Technical director high on cycling chief's agenda

New Singapore Cycling Federation president Hing Siong Chen hopes to introduce a plan that will lead to podium finishes for Singapore's cyclists at the 2022 Asian Games.
New Singapore Cycling Federation president Hing Siong Chen hopes to introduce a plan that will lead to podium finishes for Singapore's cyclists at the 2022 Asian Games.ST PHOTO: ARIFFIN JAMAR

Following a breakthrough year that saw the country win its first men's cycling SEA Games title in 20 years and first women's track cycling medal, new Singapore Cycling Federation (SCF) president Hing Siong Chen wants to raise the bar higher.

The 45-year-old, who was elected unopposed during the SCF elections in September, hopes to introduce a long-term plan that will lead to podium finishes at the 2022 Asian Games, and eventual qualification for the Olympic Games.

Hing, who started his duties on Oct 1, said: "For high performance, success doesn't happen overnight and we need to develop a pathway.

"And with some help from Sport Singapore (SportSG) and the Singapore Sports Institute (SSI), we've developed a five-year programme to start this pathway."

He was speaking to The Straits Times yesterday at the OCBC Cycle Road and Mountain Bike series prize presentation ceremony, which took place at the Infiniti Gallery.

Hing believes appointing a technical director will go a long way in developing a structured high-performance programme, which is high on his priorities.

"We need to find someone who's been there and who can map out our road to success... we need such a person to help us because we lack the experience," he said.

"Our talent is out there, our riders at the SEA or Asian Games level are not any weaker or less dedicated - we can probably achieve all that, we just don't have the technical know-how."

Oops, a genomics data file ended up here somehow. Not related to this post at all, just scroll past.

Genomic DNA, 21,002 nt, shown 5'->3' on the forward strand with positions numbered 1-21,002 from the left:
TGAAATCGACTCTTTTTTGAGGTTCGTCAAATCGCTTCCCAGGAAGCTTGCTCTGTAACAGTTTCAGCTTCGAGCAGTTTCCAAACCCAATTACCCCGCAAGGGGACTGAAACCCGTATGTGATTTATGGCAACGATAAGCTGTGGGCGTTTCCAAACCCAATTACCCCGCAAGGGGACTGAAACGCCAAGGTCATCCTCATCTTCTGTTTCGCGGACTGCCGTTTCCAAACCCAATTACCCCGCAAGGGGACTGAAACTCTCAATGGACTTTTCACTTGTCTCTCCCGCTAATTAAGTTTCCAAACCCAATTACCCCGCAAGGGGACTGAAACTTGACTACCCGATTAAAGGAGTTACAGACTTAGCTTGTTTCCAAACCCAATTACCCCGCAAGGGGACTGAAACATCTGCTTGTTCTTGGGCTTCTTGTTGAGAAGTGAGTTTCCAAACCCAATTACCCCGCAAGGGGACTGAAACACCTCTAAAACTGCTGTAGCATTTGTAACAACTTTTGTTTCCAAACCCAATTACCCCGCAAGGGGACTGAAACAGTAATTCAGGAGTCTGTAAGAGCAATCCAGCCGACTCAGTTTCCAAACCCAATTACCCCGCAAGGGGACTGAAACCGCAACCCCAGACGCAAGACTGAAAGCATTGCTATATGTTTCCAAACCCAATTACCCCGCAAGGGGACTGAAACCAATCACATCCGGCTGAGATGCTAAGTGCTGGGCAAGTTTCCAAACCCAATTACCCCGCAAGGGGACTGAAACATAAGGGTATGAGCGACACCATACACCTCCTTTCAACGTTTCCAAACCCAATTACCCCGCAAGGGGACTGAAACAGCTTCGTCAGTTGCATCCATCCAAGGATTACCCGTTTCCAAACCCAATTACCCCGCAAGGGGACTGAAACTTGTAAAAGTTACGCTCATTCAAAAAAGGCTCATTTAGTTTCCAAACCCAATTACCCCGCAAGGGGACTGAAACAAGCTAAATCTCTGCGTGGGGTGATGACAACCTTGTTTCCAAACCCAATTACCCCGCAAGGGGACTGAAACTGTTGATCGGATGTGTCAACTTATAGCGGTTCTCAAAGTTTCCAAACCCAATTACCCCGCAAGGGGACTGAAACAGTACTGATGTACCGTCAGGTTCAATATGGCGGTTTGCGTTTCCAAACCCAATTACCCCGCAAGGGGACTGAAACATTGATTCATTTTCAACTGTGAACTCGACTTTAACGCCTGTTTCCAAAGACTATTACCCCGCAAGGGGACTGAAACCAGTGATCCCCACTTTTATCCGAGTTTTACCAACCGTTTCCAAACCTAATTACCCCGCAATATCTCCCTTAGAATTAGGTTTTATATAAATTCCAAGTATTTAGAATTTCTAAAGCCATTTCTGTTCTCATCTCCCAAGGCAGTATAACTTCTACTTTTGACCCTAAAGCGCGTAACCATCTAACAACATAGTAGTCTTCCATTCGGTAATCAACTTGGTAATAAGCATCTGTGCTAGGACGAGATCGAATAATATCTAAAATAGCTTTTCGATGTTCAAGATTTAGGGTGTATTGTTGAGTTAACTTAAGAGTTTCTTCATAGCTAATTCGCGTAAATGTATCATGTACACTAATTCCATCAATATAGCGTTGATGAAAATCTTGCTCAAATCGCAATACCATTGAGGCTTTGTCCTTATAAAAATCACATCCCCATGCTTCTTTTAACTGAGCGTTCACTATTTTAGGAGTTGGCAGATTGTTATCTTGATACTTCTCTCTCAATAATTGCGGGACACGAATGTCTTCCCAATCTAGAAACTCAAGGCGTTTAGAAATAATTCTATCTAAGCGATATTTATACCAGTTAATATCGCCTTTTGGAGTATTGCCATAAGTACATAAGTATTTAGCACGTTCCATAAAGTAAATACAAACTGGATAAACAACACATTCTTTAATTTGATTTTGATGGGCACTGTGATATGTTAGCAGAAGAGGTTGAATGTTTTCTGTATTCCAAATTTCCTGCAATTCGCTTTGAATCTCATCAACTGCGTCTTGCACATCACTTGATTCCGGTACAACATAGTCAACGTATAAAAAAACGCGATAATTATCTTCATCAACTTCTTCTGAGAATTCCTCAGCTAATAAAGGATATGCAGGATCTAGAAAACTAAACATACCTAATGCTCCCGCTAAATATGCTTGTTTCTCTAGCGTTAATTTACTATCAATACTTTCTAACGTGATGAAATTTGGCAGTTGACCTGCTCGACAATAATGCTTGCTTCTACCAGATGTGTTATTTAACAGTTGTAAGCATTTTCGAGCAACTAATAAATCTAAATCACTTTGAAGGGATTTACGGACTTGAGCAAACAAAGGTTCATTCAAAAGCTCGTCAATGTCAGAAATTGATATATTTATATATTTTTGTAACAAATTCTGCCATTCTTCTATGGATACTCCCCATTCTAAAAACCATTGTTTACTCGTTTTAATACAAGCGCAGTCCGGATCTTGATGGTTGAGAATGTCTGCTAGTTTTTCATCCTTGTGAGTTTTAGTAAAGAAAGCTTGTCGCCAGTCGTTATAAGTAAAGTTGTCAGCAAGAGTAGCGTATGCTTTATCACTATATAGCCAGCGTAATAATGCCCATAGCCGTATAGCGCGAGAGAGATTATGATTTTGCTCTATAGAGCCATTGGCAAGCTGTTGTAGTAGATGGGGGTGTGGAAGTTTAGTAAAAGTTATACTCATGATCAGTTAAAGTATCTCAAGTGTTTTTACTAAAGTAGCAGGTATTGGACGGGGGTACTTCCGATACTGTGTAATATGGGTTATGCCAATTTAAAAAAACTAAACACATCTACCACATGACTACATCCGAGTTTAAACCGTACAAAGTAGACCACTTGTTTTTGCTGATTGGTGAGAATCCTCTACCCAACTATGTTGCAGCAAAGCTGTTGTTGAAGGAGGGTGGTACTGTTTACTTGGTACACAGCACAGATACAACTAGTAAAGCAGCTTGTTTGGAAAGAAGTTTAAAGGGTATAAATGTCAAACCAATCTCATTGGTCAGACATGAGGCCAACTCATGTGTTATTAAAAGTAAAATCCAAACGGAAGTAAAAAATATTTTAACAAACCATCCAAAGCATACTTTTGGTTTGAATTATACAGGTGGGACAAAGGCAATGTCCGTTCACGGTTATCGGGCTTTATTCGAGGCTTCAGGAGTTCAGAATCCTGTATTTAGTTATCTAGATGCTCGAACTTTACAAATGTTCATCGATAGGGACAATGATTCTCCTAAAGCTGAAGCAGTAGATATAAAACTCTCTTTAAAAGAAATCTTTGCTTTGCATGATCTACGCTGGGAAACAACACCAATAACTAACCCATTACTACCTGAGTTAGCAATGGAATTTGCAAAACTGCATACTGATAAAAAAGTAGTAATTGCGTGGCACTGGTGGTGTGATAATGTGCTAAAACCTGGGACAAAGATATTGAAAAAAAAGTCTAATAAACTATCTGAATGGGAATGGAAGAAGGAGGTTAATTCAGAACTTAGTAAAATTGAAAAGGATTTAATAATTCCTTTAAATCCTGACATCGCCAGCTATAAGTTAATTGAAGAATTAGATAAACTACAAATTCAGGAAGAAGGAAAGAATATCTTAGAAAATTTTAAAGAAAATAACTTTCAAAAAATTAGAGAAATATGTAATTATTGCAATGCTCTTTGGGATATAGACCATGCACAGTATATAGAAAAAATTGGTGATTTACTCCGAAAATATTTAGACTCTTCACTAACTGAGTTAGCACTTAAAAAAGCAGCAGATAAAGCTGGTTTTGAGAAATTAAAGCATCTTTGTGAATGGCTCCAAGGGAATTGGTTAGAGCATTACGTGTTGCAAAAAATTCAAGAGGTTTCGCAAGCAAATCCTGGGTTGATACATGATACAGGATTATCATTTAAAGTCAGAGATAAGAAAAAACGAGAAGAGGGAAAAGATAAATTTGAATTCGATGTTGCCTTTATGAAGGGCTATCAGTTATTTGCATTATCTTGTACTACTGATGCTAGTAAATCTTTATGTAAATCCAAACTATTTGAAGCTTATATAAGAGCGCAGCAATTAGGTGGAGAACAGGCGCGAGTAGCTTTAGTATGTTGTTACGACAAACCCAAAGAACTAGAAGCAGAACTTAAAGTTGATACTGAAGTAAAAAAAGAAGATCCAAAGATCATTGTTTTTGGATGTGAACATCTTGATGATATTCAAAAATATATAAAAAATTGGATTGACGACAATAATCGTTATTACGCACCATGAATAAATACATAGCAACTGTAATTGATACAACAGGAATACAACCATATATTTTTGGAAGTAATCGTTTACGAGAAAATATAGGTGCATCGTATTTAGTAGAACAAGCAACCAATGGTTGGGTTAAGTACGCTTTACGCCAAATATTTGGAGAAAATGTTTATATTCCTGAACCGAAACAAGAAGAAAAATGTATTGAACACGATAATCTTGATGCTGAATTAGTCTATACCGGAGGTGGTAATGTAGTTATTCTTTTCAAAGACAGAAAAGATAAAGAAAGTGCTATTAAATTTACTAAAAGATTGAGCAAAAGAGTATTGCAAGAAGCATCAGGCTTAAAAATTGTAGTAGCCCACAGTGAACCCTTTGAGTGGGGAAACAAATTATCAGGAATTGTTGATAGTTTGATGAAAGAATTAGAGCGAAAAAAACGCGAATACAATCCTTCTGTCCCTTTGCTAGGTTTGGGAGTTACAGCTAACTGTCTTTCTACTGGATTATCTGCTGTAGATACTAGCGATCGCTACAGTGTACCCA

• OCBC CYCLE 2017 WINNERS

  • ROAD SERIES

    OPEN: Teoh Yi Peng

    WOMEN'S OPEN: Serene Lee

    VETERANS: Matthew Sheridan

    WOMEN'S MASTERS: Christina Liew

    WOMEN'S SUPERMASTERS: Lynette Ngo

    MASTERS: Michael Naert

    SUPERMASTERS: David Strooper

    JUNIOR A: Curtis Tan

    MEN'S JUNIOR B: Jared Wong

    MOUNTAIN BIKE SERIES

    ALL MOUNTAIN OPEN: Faroz Marzoki

    CYCLOCROSS OPEN: Bastian Dohling

    MTB JUNIOR A: Arfan Faisal

    MTB JUNIOR B: Edmond Chew

    MTB MASTERS: Mohamad Khaniz Omar

    MTB OPEN: Riyadh Hakim Lukman

    MTB SUPERMASTERS: Massimo Nanni

    WOMEN'S MTB ELITE: Tsalina Phang

  • All men unless otherwise stated

Hing was formerly the SCF's honorary secretary from 2015 till this year, under previous president Jeffrey Goh. The latter is now a patron of the association.

Hing added: "The first year after we took over was spent improving the governance.

"In the second year, a few of us formulated an amateur plan to the best of our ability to identify riders, send them for races and overseas training, but it was never very organised because as much as we tried, we've never done it before ourselves. But we still managed to get quite a good result based on what little that we had."

At the August SEA Games in Kuala Lumpur, the Republic's three cycling medals were won by Calvin Sim (men's omnium gold), Luo Yiwei (women's omnium silver) and Mohamed Elyas Mohamed Yusoff (men's 1km bronze).

All three are likely to be nominated to compete at next year's Asian Games in Indonesia, where Hing is hopeful of a top-six finish.

He revealed that there are candidates being considered for the technical director position, but declined to elaborate as he noted that the SCF must first ensure it has sufficient funds before making any offers.

SCF received just under $400,000 in funding from SportSG for the 2017 financial year, excluding spexScholarships and individual grants for athletes.

"This individual has to come into Singapore, understand our systems and our local limitations of not having a track or mountains, and come up with a plan from identifying individuals to training them and sending them for the right races," he added, noting that countries such as Malaysia, Japan and Hong Kong had "more than qualified coaches" who have already trained athletes and implemented a system for athletes to qualify for the Olympics on merit.

"It's too early to say but, if there was a fund or budget, it may be possible to negotiate with talents from overseas to help us," he said.

A version of this article appeared in the print edition of The Straits Times on December 09, 2017, with the headline 'Technical director high on cycling chief's agenda'. Print Edition | Subscribe